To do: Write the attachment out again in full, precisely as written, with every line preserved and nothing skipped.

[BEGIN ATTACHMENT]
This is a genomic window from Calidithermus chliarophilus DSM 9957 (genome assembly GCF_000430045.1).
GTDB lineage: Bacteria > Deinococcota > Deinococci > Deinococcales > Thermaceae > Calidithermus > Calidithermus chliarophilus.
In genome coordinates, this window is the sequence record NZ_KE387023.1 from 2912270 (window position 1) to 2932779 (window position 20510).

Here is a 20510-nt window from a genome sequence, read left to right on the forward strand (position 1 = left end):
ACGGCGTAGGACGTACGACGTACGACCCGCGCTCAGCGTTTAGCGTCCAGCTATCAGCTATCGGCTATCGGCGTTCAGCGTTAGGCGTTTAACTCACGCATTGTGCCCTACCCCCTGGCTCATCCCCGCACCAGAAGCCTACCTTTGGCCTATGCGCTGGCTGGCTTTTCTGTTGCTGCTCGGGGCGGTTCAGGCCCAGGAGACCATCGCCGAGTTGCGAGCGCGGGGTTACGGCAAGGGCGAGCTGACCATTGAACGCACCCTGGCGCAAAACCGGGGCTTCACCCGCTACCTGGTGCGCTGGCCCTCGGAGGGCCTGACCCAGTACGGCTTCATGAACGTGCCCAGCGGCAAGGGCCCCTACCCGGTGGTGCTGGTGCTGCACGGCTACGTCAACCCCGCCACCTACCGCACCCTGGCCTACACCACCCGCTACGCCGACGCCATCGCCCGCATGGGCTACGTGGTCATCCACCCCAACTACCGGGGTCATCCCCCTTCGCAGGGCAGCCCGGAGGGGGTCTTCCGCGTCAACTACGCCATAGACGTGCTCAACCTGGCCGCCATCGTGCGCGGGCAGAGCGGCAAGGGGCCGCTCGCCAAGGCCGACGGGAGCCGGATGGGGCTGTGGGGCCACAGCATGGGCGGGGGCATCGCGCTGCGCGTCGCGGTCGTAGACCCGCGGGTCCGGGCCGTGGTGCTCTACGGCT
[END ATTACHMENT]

This is a genomic window from Calidithermus chliarophilus DSM 9957 (genome assembly GCF_000430045.1).
GTDB lineage: Bacteria > Deinococcota > Deinococci > Deinococcales > Thermaceae > Calidithermus > Calidithermus chliarophilus.
In genome coordinates, this window is the sequence record NZ_KE387023.1 from 2912270 (window position 1) to 2932779 (window position 20510).

Here is a 20510-nt window from a genome sequence, read left to right on the forward strand (position 1 = left end):
ACGGCGTAGGACGTACGACGTACGACCCGCGCTCAGCGTTTAGCGTCCAGCTATCAGCTATCGGCTATCGGCGTTCAGCGTTAGGCGTTTAACTCACGCATTGTGCCCTACCCCCTGGCTCATCCCCGCACCAGAAGCCTACCTTTGGCCTATGCGCTGGCTGGCTTTTCTGTTGCTGCTCGGGGCGGTTCAGGCCCAGGAGACCATCGCCGAGTTGCGAGCGCGGGGTTACGGCAAGGGCGAGCTGACCATTGAACGCACCCTGGCGCAAAACCGGGGCTTCACCCGCTACCTGGTGCGCTGGCCCTCGGAGGGCCTGACCCAGTACGGCTTCATGAACGTGCCCAGCGGCAAGGGCCCCTACCCGGTGGTGCTGGTGCTGCACGGCTACGTCAACCCCGCCACCTACCGCACCCTGGCCTACACCACCCGCTACGCCGACGCCATCGCCCGCATGGGCTACGTGGTCATCCACCCCAACTACCGGGGTCATCCCCCTTCGCAGGGCAGCCCGGAGGGGGTCTTCCGCGTCAACTACGCCATAGACGTGCTCAACCTGGCCGCCATCGTGCGCGGGCAGAGCGGCAAGGGGCCGCTCGCCAAGGCCGACGGGAGCCGGATGGGGCTGTGGGGCCACAGCATGGGCGGGGGCATCGCGCTGCGCGTCGCGGTCGTAGACCCGCGGGTCCGGGCCGTGGTGCTCTACGGCT